Extending up on a block of flats?

by Readers Question

11:05 AM, 12th September 2016
About 2 years ago

Extending up on a block of flats?

Make Text Bigger
Extending up on a block of flats?

Our block of flats is 3 stories tall and semi-detached to a 2 story house. The ground floor is a communal entry, and a tunnel through the carpark.extension

We are 50% freehold owners, and both us and the other freeholder agree that we would like to extend up if we can. Ideally we would like to add additional floor/s with standalone flat/s to the building.

Before proceeding I’m aware there are restrictions on how many floors you can add without the need for a lift, so the first question is how many floors we would be allowed.

In addition, I also wanted to explore using the space in the roof for the top floor flat, so wanted to find out when you reach the limit of the floors allowed from the communal stairwell, whether you can then have additional stairs/floor within the top flat (like a loft conversion), making the flat split level. Depending on the regulations, the options as we see it are as follows:

Option 1: Adding 1 new floor / standalone flat
Option 2: Adding 1 new floor / standalone flat, and in addition converting the roof so that the new flat has a second floor.
Option 3: Adding two new floors, each a standalone flat
Option 4: Adding two new floors, each a standalone flat, and in addition converting the roof so that the top flat has a second floor.

Any advice on what the limits are for extending upwards would be greatly appreciated.

Simon



Comments

Graham Bowcock

12:53 PM, 12th September 2016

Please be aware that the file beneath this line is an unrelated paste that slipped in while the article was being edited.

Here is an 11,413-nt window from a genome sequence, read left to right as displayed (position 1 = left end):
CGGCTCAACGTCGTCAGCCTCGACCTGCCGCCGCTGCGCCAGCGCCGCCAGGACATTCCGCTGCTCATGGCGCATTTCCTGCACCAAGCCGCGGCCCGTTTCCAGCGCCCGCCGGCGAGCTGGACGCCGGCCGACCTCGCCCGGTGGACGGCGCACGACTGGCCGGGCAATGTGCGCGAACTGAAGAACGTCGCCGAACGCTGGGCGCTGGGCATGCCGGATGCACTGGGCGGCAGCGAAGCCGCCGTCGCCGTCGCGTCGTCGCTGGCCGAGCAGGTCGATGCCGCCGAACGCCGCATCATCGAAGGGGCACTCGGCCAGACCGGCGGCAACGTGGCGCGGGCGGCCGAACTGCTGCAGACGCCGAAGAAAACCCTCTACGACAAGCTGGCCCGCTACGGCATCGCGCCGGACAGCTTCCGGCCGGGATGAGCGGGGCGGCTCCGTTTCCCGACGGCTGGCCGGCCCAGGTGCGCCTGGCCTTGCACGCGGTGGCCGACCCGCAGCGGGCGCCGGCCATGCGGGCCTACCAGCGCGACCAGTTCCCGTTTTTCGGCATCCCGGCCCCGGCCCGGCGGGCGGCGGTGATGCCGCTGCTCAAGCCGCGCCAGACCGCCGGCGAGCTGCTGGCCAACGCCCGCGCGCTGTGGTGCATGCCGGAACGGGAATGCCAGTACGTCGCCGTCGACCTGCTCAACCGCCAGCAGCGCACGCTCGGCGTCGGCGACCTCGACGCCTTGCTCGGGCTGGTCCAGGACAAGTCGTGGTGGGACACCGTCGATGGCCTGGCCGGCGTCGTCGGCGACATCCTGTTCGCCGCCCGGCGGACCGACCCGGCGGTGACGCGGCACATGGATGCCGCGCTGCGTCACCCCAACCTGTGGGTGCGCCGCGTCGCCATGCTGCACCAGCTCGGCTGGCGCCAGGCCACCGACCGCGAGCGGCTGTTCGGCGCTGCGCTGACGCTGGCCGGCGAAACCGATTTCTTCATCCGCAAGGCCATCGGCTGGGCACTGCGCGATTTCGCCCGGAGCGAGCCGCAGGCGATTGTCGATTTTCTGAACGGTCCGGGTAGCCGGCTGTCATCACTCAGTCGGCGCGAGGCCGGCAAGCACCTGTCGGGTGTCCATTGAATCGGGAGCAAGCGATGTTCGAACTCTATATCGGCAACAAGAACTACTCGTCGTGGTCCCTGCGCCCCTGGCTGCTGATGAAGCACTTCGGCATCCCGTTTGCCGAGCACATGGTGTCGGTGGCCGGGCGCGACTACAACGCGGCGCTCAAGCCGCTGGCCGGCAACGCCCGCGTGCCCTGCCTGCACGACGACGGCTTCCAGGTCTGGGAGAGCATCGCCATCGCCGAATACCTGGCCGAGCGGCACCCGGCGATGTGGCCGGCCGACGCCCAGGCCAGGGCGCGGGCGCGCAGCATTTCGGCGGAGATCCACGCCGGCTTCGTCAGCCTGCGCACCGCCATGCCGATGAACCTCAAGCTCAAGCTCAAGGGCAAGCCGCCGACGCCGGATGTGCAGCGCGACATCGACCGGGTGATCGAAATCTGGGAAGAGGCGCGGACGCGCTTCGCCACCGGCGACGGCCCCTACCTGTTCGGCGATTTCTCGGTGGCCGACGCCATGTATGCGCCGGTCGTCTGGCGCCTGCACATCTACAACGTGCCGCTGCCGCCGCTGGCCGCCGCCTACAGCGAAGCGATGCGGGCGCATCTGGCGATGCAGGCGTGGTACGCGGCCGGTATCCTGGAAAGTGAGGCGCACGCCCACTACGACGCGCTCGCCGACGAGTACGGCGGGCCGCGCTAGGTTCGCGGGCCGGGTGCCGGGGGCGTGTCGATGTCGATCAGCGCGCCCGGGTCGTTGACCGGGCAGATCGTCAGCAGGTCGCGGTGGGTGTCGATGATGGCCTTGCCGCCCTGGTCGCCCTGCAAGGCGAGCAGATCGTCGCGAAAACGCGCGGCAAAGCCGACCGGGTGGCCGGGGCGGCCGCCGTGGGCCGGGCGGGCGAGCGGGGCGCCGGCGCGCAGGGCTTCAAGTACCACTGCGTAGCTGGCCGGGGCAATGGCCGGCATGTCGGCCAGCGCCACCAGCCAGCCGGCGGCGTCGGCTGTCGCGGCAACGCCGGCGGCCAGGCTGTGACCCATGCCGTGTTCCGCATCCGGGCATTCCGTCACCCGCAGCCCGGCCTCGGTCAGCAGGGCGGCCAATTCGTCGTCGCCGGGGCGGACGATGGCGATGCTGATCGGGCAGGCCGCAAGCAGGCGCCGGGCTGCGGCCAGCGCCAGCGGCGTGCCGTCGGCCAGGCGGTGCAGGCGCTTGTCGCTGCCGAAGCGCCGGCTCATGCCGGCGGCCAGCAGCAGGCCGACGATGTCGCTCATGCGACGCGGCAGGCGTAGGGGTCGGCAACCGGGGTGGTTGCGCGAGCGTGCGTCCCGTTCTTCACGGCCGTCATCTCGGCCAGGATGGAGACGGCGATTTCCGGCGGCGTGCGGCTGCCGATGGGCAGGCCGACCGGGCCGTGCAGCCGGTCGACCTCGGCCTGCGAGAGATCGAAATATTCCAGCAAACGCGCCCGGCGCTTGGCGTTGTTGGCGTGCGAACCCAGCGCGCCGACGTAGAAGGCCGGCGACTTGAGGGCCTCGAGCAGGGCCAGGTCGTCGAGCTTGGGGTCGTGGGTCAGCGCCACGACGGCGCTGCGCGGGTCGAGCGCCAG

About 2 years ago

Dear Simon

This sounds like an interesting project with many aspects to it. I think the best thing you could do is engage a local surveyor with experience of such matters to give you good practical advice; they will have an eye to the planning rules and building regulations as well as local issues and, probably, even the commercial side to your proposal.

You may be able to persuade a surveyor to visit you and have an informal chat at a nil or minimal cost, especially if they thought there was a job at the end of it. The advice really needs to be specific to your property and your area; I suspect that members' views on here will be many and varied and not all up to date!

Good luck

Graham

Puzzler

21:56 PM, 12th September 2016
About 2 years ago

Are there 3 flats? You would have to involve the third one even if they are not party to the freehold. You would need a good structural surveyor, almost certainly a lift, an architect, solicitor, planning permission.

Adam Sturdy

22:06 PM, 12th September 2016
About 2 years ago

Agree with Graham above.
I would start with a chat with a planner (either local authority or consultant), and search on local planning portal to see what else has been done in the area. Check for heights in the area, and if it would 'fit-in', plus can the work be done without impacting the other flats.

Then a structural survey/engineers report to see if the foundations can support the extra weight. This will likely involve some inspection pits to see the foundations (unless you have the building drawings). Ultimately your foundations and budget, plus local planning regs are the 3 main factors to what you can do.
Then chat with an architect / designer.


Leave Comments

Please Log-In OR Become a member to reply to comments or subscribe to new comment notifications.

Forgotten your password?

OR

BECOME A MEMBER

BTL property pick

The Landlords Union

Become a Member, it's FREE

Our mission is to facilitate the sharing of best practice amongst UK landlords, tenants and letting agents

Learn More